Still, she was never more shocked than when, about an hour into her rubbing, she heard a slow, shaky breath that wasn’t hers.
“Lad?” Betsy whispered.
A whimper. Only a child could whimper like that.
“Lad!” Her rubbing stopped entirely — too soon? Maybe not, because now she was rubbing the little boy’s back, the way she rubbed Davy’s when he was hurt or sick. “Can ye hear me?”
A gasp — a hiccup — and a sob.
“Oh, poor boy!” Betsy kissed his cheek. “It’s all right, don’t ye fret none, Mama Betsy’s here an’ –”
Betsy stopped. “Eh?”
“I want me auntie! Auntie Lyndsay!” The boy sat up. “Auntie!”
“Oh, lad! Lad, shush, shush …” Betsy smoothed the boy’s hair from his brow. “Ye don’t want no one ter hear ye.”
“Why not? Auntie!”
“Auntie can’t come right now.” Betsy stood, rubbing the little boy’s shoulders. “She — she ain’t here. But we’ll bring ye home ter her, real soon. But now, ye have ter be quiet. It’s real important that ye be quiet.”
The little boy’s upper lip started to tremble.
“Oh, poor boy …” Betsy kissed his forehead. “I know. I know. Ye’re scared an’ sad an’ all ye want ter do is go home an’ have a good cry, an’ a hot washcloth fer yer face. I know.”
“Where’s Auntie? An’ Uncle Ash?” he asked.
Ash? Pieces started to come together. “Ye — ye wouldn’t be Kata Thatcher’s grandson — er — step-grandson, would ye be?”
“Ye know me grandma?” the boy asked, blinking.
“Sure I do. She an’ me go back a long way.” Longer than Ash Thatcher had been alive, even. It had been Kata Thatcher who had delivered Joyce. And she and Kata had gotten along very well back when they were all young and Accolon and Esmé were just married.
“Ye — ye know me auntie an’ uncle then?”
“No, lad. Not yet. But I’ll be knowin’ ’em soon, I’ll wager. Here, lad, what’s yer name?”
“Thorn. That’s a nice name. Ye can call me Mama Betsy,” she added, reaching down to envelope the little boy in a hug.
Whatever had happened to him, it hadn’t killed his natural ability to trust. He grabbed onto her neck and clung to it like he was never going to let go.
“Now, m’lad,” she said when Thorn finally stumbled away, “why don’t ye come an’ sit by me, nice an’ quiet-like, an’ we’ll –”
Betsy froze. What were they going to do?
“We’ll wait,” she said, because she could hardly leave with the boy while Lady Dindrane was still gone. What if she came back to find the room empty — she wouldn’t even be able to get into the room without Betsy! And what would she think? And how was Betsy going to get the boy out of the keep without anybody figuring out something untoward was going on? Besides, Lady Dindrane ought to have a look at the little lad, since she was the one who knew about comas and such-like, before they took him home.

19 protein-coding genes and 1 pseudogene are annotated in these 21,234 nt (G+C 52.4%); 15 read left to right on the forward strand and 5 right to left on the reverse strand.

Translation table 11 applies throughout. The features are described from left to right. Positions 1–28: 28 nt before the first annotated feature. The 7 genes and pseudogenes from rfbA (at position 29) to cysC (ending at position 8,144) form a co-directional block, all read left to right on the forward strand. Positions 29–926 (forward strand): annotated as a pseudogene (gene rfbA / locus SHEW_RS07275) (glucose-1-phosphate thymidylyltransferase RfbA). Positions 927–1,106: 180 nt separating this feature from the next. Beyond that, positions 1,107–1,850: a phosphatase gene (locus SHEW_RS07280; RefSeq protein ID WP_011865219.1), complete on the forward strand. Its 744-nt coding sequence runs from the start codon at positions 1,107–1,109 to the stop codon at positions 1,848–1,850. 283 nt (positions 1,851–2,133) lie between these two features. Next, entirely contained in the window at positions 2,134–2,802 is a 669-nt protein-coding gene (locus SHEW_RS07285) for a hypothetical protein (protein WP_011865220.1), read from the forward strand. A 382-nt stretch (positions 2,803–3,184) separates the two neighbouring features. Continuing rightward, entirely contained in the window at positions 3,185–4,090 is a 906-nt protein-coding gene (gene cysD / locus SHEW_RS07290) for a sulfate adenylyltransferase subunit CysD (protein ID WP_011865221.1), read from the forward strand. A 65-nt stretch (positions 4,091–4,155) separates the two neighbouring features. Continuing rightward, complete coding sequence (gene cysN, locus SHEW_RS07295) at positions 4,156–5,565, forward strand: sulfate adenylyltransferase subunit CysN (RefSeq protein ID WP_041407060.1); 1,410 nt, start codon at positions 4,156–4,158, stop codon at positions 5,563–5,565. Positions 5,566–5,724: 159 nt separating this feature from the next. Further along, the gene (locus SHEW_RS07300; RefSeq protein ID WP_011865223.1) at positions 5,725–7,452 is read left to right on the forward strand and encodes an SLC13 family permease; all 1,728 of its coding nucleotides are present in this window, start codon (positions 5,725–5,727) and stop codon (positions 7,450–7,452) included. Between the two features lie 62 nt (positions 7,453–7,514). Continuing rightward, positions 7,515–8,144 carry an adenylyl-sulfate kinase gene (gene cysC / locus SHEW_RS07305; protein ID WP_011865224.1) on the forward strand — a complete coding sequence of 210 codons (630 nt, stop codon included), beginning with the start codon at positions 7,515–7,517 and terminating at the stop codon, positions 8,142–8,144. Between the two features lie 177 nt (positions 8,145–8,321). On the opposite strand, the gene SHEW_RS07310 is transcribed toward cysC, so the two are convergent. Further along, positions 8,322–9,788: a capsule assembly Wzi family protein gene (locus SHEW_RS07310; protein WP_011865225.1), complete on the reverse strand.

Betsy pulled out the desk chair and took a seat. “Here, lad — want ter sit here?” she asked, patting her lap.
And instantly regretted it. What if the boy wasn’t strong enough to be walking? What if he fell? She should keep him on the bed —
He watched her for a moment, then without another word walked over to her and clambered onto her lap, as steadily and strongly as Davy might have done.
Betsy held him close and kissed the top of his head. “There now. Don’t that feel better?”
He nodded and cuddled closer to her. Betsy began to rub his back again. And when she felt her dress begin to get wet from his tears, well … it would have taken a harder heart than Betsy’s to scold him for it.
But how had he come to be here in the first place?
“Thorn?” Betsy asked. “D’ye mind tellin’ me somethin’?”
“How’d ye get here?”
The boy shuddered, and Betsy opened her mouth to tell him not to bother telling her —
“It was the lady. Lady Mo–Mo–”
“Lady Morgause?” Betsy asked. Her heart sunk but she kept a smile on her face — little ones could sense when you were upset, even if they weren’t looking at you.
“Is she the one all in black?”
“Er …” Betsy bit her lip. “Did she have long black hair?”
“Straight?” Betsy pressed on. “Not a curly mop-top, like yours?”
“An’ — an’ green eyes?”
Thorn nodded against her.
Betsy swallowed. “That’d be her.”
Thorn said nothing for a long moment, content to cuddle. Then he asked, “Does she have puppies?”
Thorn sighed. “She said I could have a puppy if I went with her an’ was a good boy …”
“Oh, lad,” Betsy whispered into his hair. “Oh, lad.”
She didn’t have the heart for any more questions after that. And Thorn, too, seemed to not have the heart for talking.
Some time later, a pounding on the wall alerted Betsy to the presence of someone else, followed by a loud, “Betsy! It’s Lady Dindrane!”
“Sit tight, son,” Betsy murmured before she let her lady in. “Lady –”
“We need to take him to my father,” said Lady Dindrane without preamble — indeed, with scarcely a glance at Thorn.
“Your — m’lady! Shouldn’t we take him home ter his aunt an’ uncle? They must be worried sick about ‘im!”
“I wanna go home,” Thorn put in.
Lady Dindrane glanced sidelong at Thorn, her jaw quivering. Then she turned again to Betsy. “We need to keep him safe. We need to keep all of us safe.”
“My — my lady?”
“Betsy, how many people, other than you, can get into this room?” Lady Dindrane murmured.
“My lady! Ye’re not suggestin’ leavin’ him –”
“Certainly not. But other than you, how many people can get into this room?”
“Lady Garnet, an’ Lady …” Betsy swallowed.
“Exactly,” Lady Dindrane replied. “Exactly.”
Betsy put her hand on Thorn’s shoulder. “But — but with all due respect, m’lady, what can yer father do?”
Betsy’s heart dropped. “Oh my. That — that’ll be a scandal …”
“Do you have a better idea?”
Betsy swallowed. Then she knelt down to Thorn’s level.
“Lad,” she told him, “we ain’t gonna be able ter take ye home jest yet. We need ter … ter take ye ter talk ter a very nice man. He’s Lady Dindrane’s papa, he is. An’ he needs ter know what happened ter ye.”
“Why?” Thorn asked.
“Ter keep ye safe.” Betsy kissed his cheek. “An’ we will keep ye safe. That much I can promise ye, lad.”